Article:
Abstract Body


Long-acting injectable therapy (LA) is a recommended option for individualized treatment of human immunodeficiency virus type 1 (HIV-1) infection in resource-rich settings. Additional evidence is required to determine the role of LA for treatment programs in Africa, where demographic factors, viral subtypes, prior treatment exposure, prevalence of pre-existing antiviral drug resistance and standardized approach to treatment delivery and monitoring differ.


This ongoing phase 3b randomized, multicentre, open-label trial evaluates efficacy, safety, and tolerability of switching from oral antiretroviral therapy (ART) to LA. HIV-1 positive adults, stable on first-line ART (TDF +3TC/FTC+EFV/NVP/DTG) with VL <50 copies/ml at screening were enrolled at 8 African sites. Main exclusion criteria were past virologic failure, pregnancy and HBV infection. Participants were randomized (1:1) to continue oral ART (OT group) or switch to cabotegravir (CAB) and rilpivirine (RPV) intramuscular injections every 8 weeks (LA group). VL was monitored every 24 weeks. Primary outcome was the proportion of participants with VL <50 copies/ml at week 48, by FDA snapshot algorithm (non-inferiority margin 10%). Confirmed virologic failure (CVF, secondary outcome) was defined as 2 consecutive VL ≥200 copies/ml. Resistance testing was done retrospectively on archived DNA at baseline in all participants, and at CVF.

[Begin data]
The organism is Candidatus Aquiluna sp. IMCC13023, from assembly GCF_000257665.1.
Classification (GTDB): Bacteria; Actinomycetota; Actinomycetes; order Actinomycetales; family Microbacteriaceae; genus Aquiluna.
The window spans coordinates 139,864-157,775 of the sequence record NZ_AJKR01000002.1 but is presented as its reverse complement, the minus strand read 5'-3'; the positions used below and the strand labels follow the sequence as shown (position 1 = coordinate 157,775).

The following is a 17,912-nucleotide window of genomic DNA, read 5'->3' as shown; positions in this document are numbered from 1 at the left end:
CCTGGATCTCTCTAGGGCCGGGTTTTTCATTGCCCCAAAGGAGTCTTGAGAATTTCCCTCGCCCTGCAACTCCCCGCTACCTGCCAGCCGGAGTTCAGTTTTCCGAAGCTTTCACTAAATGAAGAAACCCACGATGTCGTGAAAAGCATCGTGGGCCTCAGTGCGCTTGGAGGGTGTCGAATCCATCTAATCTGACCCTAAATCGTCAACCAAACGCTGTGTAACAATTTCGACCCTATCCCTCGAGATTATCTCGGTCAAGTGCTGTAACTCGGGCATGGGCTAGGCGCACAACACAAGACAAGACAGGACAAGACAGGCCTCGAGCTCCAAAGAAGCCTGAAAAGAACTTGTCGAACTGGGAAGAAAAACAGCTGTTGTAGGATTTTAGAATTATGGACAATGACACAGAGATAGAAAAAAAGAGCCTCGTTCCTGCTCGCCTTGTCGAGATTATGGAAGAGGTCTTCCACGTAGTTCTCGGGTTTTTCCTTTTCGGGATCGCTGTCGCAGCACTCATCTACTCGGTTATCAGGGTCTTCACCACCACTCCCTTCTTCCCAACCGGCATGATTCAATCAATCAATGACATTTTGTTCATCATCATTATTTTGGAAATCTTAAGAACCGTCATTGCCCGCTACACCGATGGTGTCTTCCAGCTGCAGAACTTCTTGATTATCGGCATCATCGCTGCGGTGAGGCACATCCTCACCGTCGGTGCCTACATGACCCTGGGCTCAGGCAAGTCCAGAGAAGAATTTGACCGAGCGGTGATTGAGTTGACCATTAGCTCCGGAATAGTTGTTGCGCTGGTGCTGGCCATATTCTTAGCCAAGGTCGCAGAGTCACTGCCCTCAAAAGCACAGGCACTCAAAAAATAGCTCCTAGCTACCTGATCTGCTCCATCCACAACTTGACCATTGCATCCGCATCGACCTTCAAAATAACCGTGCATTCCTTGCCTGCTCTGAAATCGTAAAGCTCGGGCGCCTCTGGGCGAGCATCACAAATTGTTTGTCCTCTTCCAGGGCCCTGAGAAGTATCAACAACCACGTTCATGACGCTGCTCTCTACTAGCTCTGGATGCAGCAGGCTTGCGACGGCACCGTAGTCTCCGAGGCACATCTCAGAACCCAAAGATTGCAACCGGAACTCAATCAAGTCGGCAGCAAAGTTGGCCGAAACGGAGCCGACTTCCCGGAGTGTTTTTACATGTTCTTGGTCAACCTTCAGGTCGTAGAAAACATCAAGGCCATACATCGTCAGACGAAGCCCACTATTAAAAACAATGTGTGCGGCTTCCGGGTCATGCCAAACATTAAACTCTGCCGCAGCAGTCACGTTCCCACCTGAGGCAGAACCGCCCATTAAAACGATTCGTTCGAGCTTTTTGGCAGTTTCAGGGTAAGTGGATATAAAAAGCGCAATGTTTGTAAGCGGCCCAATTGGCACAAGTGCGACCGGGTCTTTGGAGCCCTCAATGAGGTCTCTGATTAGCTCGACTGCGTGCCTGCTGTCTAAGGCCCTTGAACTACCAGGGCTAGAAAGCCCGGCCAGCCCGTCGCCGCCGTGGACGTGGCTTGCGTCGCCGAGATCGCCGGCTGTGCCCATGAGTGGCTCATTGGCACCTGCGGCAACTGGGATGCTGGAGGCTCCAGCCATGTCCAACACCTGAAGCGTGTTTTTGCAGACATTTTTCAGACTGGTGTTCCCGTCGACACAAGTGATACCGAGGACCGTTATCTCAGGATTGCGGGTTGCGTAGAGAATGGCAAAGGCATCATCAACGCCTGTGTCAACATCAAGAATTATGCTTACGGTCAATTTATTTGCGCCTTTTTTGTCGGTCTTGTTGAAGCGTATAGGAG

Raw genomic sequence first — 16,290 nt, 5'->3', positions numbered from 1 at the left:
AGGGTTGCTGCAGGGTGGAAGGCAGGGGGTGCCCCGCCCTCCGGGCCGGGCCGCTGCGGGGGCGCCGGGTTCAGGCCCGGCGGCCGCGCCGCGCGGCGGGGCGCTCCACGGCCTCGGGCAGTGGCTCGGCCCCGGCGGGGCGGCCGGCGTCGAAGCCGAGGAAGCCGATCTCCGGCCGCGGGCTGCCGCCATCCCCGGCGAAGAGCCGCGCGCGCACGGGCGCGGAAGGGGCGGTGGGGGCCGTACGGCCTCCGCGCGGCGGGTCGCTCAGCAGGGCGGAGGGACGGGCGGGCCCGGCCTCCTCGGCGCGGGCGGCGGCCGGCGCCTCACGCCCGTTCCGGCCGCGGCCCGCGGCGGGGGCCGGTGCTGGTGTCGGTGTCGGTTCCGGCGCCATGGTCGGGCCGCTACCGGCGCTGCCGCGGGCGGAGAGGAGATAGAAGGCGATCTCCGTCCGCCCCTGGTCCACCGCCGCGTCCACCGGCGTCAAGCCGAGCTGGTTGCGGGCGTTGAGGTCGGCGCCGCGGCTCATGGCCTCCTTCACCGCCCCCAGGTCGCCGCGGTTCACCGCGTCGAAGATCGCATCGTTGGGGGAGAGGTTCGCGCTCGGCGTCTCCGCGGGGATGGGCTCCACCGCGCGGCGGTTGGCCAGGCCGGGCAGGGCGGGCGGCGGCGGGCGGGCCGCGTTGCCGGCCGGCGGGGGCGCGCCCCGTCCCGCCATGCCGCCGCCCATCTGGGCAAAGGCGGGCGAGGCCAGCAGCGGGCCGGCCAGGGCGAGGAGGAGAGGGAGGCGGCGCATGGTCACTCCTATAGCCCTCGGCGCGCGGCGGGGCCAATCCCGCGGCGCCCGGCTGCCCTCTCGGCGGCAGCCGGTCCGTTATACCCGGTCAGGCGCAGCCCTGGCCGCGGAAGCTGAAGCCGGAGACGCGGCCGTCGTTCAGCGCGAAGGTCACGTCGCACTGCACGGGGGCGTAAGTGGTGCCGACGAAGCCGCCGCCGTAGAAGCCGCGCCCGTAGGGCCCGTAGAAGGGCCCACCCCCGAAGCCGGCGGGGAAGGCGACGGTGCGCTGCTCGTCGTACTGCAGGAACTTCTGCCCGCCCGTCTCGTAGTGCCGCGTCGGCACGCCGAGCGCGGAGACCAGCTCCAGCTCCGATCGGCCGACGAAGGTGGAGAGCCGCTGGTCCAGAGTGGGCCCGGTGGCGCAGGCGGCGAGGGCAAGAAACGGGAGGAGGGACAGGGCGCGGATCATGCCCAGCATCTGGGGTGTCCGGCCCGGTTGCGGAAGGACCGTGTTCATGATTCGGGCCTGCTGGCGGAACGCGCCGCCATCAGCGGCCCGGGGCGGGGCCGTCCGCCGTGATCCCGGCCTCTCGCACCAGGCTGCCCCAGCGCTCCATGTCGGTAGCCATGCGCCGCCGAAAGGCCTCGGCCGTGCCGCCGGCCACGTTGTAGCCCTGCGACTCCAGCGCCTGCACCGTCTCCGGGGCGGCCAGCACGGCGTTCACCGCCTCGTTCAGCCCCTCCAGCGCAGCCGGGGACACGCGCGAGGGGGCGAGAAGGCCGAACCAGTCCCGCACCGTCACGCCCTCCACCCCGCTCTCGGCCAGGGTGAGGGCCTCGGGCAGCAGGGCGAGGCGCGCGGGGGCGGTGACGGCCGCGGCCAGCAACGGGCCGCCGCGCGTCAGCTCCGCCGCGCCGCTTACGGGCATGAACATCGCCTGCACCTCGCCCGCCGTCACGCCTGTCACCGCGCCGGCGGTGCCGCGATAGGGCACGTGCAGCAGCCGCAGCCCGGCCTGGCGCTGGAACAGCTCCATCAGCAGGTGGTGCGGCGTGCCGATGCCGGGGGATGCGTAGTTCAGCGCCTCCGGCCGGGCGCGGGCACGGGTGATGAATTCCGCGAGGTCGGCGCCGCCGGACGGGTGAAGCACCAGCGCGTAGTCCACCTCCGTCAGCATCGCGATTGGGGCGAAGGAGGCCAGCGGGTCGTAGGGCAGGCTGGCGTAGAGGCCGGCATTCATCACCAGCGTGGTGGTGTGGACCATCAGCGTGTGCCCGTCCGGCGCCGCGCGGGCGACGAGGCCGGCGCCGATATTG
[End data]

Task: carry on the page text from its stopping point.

512 participants were enrolled (median age 42y; 58% female; 92% on DTG-based ART; 74% with prior NNRTI exposure; 14% baseline archived RPV resistance mutations; 57% viral subtype A1; 21% baseline BMI ≥30kg/m2). Four withdrew by week 48 (2 LA, 2 OT group). At 48 weeks, 248/255 (97.3%) in LA and 252/257 (98.1%) in OT group had VL<50 copies/mL (difference -0.8%; 95%CI -3.4 to 1.8%); demonstrating non-inferiority (Table). One participant in LA group met the definition of CVF. Adverse events of grade ≥3 severity occurred in 24 (9%) in LA and 10 (4%) in OT group; only one adverse event in LA led to treatment discontinuation (injection-site abscess).Treatment satisfaction increased after switching to long-acting therapy.


At 48 weeks, CAB and RPV LA showed non-inferior efficacy to standard oral ART when used in the public health approach with sparse VL monitoring and where pre-existing RPV resistance, subtype A1 virus and obesity are common. CVF and acquired resistance was rare. LA was effective and safe and may be considered for use in treatment programs in sub-Saharan Africa.